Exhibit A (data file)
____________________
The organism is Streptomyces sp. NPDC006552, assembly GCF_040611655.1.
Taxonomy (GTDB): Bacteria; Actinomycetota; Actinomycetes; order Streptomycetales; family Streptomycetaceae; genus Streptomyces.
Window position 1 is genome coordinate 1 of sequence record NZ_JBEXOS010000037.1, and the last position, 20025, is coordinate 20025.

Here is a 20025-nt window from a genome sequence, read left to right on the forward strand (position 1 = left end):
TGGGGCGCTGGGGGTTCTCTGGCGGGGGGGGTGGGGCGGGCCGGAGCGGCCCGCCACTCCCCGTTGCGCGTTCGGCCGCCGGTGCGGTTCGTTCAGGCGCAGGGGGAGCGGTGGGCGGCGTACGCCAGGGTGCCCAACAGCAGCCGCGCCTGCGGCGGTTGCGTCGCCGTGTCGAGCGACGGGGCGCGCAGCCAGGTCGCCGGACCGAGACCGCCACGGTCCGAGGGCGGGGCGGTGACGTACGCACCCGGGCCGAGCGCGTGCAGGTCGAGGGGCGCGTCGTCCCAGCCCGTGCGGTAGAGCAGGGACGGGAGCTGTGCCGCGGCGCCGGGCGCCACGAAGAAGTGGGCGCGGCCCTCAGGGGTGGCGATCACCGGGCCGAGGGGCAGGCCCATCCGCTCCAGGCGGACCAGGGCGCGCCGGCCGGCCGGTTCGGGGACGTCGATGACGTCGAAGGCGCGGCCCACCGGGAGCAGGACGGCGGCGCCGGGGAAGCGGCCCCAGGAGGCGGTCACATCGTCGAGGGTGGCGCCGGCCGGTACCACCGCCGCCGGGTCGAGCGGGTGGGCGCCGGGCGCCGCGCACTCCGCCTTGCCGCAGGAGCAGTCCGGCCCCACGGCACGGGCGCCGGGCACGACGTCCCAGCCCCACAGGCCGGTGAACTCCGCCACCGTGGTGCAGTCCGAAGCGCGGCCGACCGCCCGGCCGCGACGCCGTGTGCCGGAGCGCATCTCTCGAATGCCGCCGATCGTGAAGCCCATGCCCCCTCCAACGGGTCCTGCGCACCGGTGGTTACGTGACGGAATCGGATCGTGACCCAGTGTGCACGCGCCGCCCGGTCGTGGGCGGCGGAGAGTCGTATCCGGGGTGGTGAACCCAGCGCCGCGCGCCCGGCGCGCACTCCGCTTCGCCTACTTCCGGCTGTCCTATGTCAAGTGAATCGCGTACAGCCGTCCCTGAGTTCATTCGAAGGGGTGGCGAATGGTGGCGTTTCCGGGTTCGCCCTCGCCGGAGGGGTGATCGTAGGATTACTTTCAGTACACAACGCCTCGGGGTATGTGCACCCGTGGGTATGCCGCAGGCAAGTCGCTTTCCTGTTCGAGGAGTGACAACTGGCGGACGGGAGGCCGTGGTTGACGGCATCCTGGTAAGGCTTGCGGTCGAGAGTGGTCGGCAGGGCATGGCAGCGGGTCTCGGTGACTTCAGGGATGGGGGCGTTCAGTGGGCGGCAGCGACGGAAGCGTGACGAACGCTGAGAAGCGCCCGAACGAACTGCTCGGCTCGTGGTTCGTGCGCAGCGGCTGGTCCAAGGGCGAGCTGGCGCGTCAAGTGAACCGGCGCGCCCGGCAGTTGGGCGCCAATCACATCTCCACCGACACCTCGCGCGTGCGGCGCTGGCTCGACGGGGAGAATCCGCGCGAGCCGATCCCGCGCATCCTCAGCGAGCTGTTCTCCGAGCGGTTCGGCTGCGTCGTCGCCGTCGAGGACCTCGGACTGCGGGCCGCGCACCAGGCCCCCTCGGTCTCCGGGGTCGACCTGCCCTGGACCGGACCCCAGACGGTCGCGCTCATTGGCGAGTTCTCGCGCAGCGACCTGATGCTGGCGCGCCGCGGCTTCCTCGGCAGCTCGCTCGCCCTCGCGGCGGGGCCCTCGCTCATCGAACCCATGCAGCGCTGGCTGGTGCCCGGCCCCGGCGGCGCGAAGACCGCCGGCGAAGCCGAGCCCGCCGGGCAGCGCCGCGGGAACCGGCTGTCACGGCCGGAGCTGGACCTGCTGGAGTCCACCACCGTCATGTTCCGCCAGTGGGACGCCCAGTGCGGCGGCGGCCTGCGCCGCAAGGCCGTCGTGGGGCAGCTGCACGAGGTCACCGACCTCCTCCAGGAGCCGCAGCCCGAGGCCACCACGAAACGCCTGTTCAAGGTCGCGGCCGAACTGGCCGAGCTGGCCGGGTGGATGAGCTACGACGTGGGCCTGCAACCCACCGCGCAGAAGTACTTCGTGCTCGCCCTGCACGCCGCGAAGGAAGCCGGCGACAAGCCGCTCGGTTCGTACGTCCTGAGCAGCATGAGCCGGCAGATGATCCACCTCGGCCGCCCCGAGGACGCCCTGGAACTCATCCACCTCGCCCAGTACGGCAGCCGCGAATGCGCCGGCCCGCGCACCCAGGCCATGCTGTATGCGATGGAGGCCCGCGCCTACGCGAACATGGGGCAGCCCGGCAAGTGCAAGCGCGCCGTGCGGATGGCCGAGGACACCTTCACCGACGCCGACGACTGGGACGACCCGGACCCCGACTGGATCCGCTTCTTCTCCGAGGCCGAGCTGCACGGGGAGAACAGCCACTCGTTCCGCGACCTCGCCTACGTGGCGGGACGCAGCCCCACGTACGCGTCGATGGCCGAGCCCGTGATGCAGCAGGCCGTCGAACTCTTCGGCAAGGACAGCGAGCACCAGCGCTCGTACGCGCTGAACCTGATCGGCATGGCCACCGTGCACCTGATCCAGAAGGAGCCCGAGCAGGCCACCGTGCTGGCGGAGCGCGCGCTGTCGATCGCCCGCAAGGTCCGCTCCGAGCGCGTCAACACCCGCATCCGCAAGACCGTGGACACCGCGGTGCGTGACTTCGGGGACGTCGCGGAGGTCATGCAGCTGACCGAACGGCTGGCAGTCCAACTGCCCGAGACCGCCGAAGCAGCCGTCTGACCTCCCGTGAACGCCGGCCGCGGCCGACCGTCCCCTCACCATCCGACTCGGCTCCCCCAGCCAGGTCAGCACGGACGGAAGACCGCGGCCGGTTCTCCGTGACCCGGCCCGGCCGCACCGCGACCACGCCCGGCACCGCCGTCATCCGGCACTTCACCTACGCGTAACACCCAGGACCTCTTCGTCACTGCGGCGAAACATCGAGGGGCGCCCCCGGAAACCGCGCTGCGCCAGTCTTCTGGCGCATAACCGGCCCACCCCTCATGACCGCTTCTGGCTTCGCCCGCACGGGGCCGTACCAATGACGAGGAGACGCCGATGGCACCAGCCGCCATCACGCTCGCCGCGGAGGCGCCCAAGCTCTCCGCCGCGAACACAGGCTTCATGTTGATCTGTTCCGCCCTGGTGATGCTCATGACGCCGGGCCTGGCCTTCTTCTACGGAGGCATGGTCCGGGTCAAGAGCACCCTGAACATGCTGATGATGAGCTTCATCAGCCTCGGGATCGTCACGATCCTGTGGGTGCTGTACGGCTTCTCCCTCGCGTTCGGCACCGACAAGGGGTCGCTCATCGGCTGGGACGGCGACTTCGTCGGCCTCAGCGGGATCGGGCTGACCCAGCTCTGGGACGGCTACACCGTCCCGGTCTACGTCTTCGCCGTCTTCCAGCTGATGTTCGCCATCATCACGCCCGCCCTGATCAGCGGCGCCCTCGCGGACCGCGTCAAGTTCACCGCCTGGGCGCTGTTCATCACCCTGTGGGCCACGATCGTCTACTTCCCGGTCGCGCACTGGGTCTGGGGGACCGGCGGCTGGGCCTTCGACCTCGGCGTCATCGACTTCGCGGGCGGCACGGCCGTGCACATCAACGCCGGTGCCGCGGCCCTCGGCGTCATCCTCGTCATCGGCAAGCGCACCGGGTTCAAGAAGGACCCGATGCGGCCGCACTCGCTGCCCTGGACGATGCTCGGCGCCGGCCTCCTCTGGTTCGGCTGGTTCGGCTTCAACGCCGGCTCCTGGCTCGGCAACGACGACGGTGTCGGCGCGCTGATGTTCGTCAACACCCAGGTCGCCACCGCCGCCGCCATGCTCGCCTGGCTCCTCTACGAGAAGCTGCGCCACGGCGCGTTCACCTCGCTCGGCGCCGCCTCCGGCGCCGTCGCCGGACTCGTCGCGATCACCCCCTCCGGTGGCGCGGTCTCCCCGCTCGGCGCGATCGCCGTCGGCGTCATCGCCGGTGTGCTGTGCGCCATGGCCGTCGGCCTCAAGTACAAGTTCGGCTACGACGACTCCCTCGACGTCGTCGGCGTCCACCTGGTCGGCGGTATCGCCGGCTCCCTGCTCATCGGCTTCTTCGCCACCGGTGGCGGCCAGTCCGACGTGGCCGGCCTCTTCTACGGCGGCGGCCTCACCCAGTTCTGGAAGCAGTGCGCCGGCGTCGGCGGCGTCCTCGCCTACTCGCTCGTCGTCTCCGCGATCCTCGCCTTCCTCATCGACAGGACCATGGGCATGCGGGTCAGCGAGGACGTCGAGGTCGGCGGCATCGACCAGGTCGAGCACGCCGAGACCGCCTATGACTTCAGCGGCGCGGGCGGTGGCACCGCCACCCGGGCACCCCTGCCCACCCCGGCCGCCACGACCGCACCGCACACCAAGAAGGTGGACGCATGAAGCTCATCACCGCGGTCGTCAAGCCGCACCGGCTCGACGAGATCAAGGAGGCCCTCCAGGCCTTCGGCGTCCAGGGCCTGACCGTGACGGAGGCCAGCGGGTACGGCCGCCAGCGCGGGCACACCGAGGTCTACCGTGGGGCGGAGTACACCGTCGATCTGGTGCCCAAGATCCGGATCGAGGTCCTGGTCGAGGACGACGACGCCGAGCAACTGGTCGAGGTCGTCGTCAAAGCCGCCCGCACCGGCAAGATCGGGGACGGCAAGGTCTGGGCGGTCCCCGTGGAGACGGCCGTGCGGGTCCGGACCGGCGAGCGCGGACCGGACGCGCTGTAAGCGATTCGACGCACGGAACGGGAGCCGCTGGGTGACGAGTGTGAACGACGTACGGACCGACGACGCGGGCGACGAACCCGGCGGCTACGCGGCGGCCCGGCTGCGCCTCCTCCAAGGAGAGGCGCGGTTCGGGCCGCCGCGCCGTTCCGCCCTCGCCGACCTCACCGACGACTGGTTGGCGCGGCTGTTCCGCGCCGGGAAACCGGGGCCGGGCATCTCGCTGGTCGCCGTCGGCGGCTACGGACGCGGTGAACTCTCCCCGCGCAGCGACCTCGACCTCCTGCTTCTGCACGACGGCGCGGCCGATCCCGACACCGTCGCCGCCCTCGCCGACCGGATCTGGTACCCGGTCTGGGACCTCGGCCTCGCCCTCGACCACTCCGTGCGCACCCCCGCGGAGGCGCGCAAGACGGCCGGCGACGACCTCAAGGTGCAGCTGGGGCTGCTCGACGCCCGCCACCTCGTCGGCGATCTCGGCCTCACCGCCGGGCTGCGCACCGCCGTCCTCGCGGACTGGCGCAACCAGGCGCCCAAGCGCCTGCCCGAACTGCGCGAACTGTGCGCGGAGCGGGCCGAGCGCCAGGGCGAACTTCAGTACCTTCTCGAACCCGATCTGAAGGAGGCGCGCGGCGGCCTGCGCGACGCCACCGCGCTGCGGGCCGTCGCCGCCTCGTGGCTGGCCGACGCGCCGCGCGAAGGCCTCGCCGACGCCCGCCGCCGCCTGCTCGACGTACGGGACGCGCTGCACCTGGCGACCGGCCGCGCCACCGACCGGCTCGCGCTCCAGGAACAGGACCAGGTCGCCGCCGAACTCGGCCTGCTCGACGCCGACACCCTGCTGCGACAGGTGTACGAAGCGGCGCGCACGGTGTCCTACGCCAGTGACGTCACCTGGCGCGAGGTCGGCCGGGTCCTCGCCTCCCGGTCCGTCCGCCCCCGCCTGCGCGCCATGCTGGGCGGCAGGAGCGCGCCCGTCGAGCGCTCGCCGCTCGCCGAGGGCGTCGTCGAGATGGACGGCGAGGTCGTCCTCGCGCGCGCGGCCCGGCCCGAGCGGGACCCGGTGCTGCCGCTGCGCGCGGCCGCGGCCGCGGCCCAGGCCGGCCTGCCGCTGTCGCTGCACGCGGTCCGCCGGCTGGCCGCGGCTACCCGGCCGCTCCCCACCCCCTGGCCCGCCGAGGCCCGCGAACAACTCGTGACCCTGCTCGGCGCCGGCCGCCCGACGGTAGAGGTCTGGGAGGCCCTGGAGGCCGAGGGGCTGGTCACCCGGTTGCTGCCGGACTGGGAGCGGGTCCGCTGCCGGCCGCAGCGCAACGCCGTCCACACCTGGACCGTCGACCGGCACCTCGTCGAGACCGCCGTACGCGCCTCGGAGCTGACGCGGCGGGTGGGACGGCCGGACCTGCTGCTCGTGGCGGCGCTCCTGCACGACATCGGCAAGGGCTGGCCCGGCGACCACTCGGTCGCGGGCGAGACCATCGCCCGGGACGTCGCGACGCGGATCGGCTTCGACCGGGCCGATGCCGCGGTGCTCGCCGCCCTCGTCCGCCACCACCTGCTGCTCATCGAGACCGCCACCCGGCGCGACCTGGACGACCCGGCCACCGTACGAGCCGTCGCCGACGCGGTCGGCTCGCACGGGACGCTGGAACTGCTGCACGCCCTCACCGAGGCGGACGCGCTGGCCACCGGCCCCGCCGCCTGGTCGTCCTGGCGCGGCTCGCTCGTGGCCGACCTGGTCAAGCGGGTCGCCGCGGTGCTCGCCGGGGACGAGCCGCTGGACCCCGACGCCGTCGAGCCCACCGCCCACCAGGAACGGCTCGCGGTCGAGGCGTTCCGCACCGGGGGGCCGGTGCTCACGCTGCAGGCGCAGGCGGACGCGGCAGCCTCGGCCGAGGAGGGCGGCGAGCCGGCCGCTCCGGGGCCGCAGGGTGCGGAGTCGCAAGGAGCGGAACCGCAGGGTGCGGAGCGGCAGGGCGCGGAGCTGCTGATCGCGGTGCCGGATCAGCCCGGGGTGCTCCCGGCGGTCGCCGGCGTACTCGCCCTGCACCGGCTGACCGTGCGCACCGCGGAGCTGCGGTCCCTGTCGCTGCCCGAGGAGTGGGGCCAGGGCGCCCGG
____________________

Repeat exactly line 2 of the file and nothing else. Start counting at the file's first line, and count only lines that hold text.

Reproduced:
Taxonomy (GTDB): Bacteria; Actinomycetota; Actinomycetes; order Streptomycetales; family Streptomycetaceae; genus Streptomyces.